• How far away is the destination…I have to factor in travel time so I can tell my daughter how long we will be, roughly how long we will stay. I try to show a map of where we are going or my daughter will now google it so she can see how far she is going. Sometimes this helps and sometimes it doesn’t but at least I have tried to keep some sanity for my own peace of mind. 

It’s time consuming and some days it’s mentally exhausting and quite often I just can not face the questions, the tears, the anxiety and the stress of leaving the house. I would love to take my girls out everyday but it’s just not that simple. I can get them up, dressed and out the door that’s not the problem, it’s the endless questions, my daughter getting anxious and frustrated that makes me feel is it really worth it. 

Our daughter with ADD and anxiety just does not cope with leaving the house. Even to see friends or people she has known since being a baby or having planned to go somewhere she knows well, this I find hard as most people don’t understand how hard it is some days and how hard it is to relax once we have arrived at our destination when all I really want to do is go home and go to bed and start again. 

I find it frustrating and upsetting as I feel my children have had a rubbish holiday due to not being able to go out as much as I would wish. You see ADD is not just a diagnosis on a piece of paper. It’s not an excuse or just another name for a naughty child. It’s bloody hard work, consuming, irritating, stressful, upsetting. It makes you feel as a parent a complete failure. It undermines family life even when you don’t want it to and the worst thing is that even as a parent there are days that you will blame yourself, your partner/husband and even your child for the emotions that you feel due to ADD. Anxiety also affects the whole family as well as being dehabilitating and scary for the individual. Anxiety has started to impact my daughter more and more the older she is getting and the more she figures the work out and understands a little more. The anxiety is because she feels out of her comfort zone, she can not cope with a change of scenery or me planning anything. As a mum I try to help by

  • Staying calm……. this is very hard to do when you have other children around. The anxiety felt by one child seems to have a wave effect and everyone feels sensitive to what is going on around
  • Try to plan….. harder said than done as life is flexible and plans are not ridged. I have started to write everything down for my daughter in a pocket diary so she can keep track of where she will be and what she is doing. If plans change though and as a busy mum I forget to alter the information then this idea works against me and I often feel I am back at square one
  • Don’t plan something for everyday……having a very busy schedule can work and going out most days can also help with hyperactivity and attention but I now feel that my daughter sometimes just needs days at home in her pj’s to play with her dolls and relax. Again this can backfire with sibling fights, boredom resulting in screamaing and stress but slowing the pace some days also gives me a chance to wind down and not have to be getting the kids ready and rushing about.
  • Don’t ask my daughter what she wants to do…..this could be construed as controversial but unless you are willing to do exactly what she has suggested you are just setting yourself up for a fall and an awful lot of stress if the activity they wish to do is not feasible.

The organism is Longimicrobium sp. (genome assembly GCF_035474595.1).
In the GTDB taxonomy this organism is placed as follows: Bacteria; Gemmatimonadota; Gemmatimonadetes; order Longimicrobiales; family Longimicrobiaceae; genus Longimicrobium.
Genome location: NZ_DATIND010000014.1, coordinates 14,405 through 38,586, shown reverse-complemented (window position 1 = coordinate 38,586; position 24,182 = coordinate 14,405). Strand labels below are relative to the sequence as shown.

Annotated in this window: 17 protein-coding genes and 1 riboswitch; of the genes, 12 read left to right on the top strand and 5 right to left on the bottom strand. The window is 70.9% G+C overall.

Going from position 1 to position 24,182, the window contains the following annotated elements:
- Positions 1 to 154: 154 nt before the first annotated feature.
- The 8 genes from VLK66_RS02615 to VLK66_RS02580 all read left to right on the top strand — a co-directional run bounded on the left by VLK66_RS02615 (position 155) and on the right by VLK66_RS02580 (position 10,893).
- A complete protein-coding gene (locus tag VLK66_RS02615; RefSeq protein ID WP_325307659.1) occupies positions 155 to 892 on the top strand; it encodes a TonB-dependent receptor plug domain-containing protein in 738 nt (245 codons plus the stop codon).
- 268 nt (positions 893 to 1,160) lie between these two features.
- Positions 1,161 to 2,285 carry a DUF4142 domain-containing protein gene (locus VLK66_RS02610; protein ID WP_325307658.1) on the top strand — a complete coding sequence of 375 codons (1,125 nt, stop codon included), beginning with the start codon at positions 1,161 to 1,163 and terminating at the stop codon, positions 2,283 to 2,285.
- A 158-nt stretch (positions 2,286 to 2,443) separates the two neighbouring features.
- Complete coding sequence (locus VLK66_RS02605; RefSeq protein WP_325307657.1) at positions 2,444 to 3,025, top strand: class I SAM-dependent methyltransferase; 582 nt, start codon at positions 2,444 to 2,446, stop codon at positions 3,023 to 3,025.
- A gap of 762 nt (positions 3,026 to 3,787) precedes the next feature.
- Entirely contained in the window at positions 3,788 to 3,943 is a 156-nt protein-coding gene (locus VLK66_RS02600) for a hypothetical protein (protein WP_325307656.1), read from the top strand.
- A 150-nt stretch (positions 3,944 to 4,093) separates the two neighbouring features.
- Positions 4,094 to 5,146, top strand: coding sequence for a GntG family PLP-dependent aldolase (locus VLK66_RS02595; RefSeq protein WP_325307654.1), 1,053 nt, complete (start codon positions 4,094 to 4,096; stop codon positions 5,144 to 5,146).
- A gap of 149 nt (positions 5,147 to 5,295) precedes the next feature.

Sitting here now watching my daughter react to us going to the park this morning. She has known we are going for two days and up to last night it was all she could excitedly talk about but this morning the realisation has kicked in and my daughter is worried and rocking and hurting her younger sister because she is worried about who is going to be there, what time we are going, if it’s going to be wet, how long we will be, what can she take with her, anyone else have this?
It’s at times like this my heart breaks. My other children accept where we are going and can’t wait to go and have fun while L feels scared. Is it the right thing to take her out, how would I feel if I was made to go somewhere I really didn’t want to go….in honesty there is such a place and if I am told I need to go there my heart races, butterflies start up in my tummy, my palms get sweaty and my mouth feels dry. To have to feel these symptoms everyday for what you or I would deem trivial everyday life I just can’t fathom. I think my daughter is amazing to do the things she does and to have me making her do things though am I making her worse or helping her to overcome?

Days like this make it all worthwhile

Life with kids is amazing, awe inspiring, full of love, happiness, tiring, hard work, frustrating, heartbreaking, but we do our best we find what works and we do the best we can. It’s all we can do and even on bad days I hope my children know just how much I love them and how I would move heaven and earth if I needed to for them.

Happy Easter, hope you all get some rest and precious time with your children.

Xx Leanne xx

Perfect Parent, imperfect parent….Really??!!

 Is there any such thing as perfect parenting? Or is it just an outdated way of trying to make parents tick all the boxes and, when we can’t, making us parents feel like failures?For those without disabled children the list of guides, self-help books, factsheets and social media sites are endless. Round every corner there is advice for you to follow and ways to achieve that title of the perfect parent. For those of us with disabled children there is not so much out there on perfect parenting, but as a parent one thing is abundantly clear to me…. not every child is the same regardless of whether they are disabled or not and not every child is the one you will read about in baby books. Why? Because they are all as unique as each other. Having four children really makes you see this. Not one of them has developed at the same rate, according to statistics, or even experience life and their environment in the same way.